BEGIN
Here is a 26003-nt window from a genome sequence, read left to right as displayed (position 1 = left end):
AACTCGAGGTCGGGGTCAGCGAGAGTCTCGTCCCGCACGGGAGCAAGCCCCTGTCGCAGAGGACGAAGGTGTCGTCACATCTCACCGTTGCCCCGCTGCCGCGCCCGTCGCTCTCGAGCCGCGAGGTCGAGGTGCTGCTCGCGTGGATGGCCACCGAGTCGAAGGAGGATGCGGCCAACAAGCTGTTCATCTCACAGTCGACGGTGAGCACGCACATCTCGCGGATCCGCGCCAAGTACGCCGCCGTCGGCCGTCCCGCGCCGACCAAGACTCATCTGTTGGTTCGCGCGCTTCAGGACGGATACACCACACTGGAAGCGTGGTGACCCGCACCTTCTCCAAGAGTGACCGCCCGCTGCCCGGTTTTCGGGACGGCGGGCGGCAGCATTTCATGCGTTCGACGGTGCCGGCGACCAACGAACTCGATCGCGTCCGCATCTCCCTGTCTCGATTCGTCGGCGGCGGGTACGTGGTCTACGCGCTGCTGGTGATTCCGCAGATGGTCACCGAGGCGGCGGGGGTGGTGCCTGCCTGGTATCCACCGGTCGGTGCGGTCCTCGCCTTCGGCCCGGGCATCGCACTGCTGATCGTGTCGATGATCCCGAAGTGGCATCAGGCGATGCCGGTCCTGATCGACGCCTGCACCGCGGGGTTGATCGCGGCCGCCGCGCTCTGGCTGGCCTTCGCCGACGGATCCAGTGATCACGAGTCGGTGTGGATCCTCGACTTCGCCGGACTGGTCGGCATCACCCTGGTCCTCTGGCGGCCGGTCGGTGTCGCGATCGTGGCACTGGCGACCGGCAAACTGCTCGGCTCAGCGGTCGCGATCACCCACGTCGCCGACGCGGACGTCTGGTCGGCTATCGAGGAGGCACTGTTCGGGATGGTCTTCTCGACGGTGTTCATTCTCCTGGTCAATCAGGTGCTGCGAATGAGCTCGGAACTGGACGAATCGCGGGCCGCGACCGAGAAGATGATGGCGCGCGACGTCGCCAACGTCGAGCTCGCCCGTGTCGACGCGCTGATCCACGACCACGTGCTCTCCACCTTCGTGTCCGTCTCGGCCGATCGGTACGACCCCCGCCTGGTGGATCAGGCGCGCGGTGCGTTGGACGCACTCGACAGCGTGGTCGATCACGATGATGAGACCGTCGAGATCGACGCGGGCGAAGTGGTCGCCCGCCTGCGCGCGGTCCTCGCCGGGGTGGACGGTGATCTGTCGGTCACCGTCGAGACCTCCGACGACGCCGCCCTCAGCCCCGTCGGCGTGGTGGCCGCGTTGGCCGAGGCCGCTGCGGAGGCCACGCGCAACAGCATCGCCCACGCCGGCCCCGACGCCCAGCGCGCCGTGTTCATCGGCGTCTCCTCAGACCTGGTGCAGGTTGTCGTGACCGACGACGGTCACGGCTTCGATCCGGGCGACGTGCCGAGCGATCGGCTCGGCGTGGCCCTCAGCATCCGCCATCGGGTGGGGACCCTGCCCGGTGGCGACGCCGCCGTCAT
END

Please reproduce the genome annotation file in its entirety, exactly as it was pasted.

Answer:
Here is a 26003-nt window from a genome sequence, read left to right as displayed (position 1 = left end):
AACTCGAGGTCGGGGTCAGCGAGAGTCTCGTCCCGCACGGGAGCAAGCCCCTGTCGCAGAGGACGAAGGTGTCGTCACATCTCACCGTTGCCCCGCTGCCGCGCCCGTCGCTCTCGAGCCGCGAGGTCGAGGTGCTGCTCGCGTGGATGGCCACCGAGTCGAAGGAGGATGCGGCCAACAAGCTGTTCATCTCACAGTCGACGGTGAGCACGCACATCTCGCGGATCCGCGCCAAGTACGCCGCCGTCGGCCGTCCCGCGCCGACCAAGACTCATCTGTTGGTTCGCGCGCTTCAGGACGGATACACCACACTGGAAGCGTGGTGACCCGCACCTTCTCCAAGAGTGACCGCCCGCTGCCCGGTTTTCGGGACGGCGGGCGGCAGCATTTCATGCGTTCGACGGTGCCGGCGACCAACGAACTCGATCGCGTCCGCATCTCCCTGTCTCGATTCGTCGGCGGCGGGTACGTGGTCTACGCGCTGCTGGTGATTCCGCAGATGGTCACCGAGGCGGCGGGGGTGGTGCCTGCCTGGTATCCACCGGTCGGTGCGGTCCTCGCCTTCGGCCCGGGCATCGCACTGCTGATCGTGTCGATGATCCCGAAGTGGCATCAGGCGATGCCGGTCCTGATCGACGCCTGCACCGCGGGGTTGATCGCGGCCGCCGCGCTCTGGCTGGCCTTCGCCGACGGATCCAGTGATCACGAGTCGGTGTGGATCCTCGACTTCGCCGGACTGGTCGGCATCACCCTGGTCCTCTGGCGGCCGGTCGGTGTCGCGATCGTGGCACTGGCGACCGGCAAACTGCTCGGCTCAGCGGTCGCGATCACCCACGTCGCCGACGCGGACGTCTGGTCGGCTATCGAGGAGGCACTGTTCGGGATGGTCTTCTCGACGGTGTTCATTCTCCTGGTCAATCAGGTGCTGCGAATGAGCTCGGAACTGGACGAATCGCGGGCCGCGACCGAGAAGATGATGGCGCGCGACGTCGCCAACGTCGAGCTCGCCCGTGTCGACGCGCTGATCCACGACCACGTGCTCTCCACCTTCGTGTCCGTCTCGGCCGATCGGTACGACCCCCGCCTGGTGGATCAGGCGCGCGGTGCGTTGGACGCACTCGACAGCGTGGTCGATCACGATGATGAGACCGTCGAGATCGACGCGGGCGAAGTGGTCGCCCGCCTGCGCGCGGTCCTCGCCGGGGTGGACGGTGATCTGTCGGTCACCGTCGAGACCTCCGACGACGCCGCCCTCAGCCCCGTCGGCGTGGTGGCCGCGTTGGCCGAGGCCGCTGCGGAGGCCACGCGCAACAGCATCGCCCACGCCGGCCCCGACGCCCAGCGCGCCGTGTTCATCGGCGTCTCCTCAGACCTGGTGCAGGTTGTCGTGACCGACGACGGTCACGGCTTCGATCCGGGCGACGTGCCGAGCGATCGGCTCGGCGTGGCCCTCAGCATCCGCCATCGGGTGGGGACCCTGCCCGGTGGCGACGCCGCCGTCAT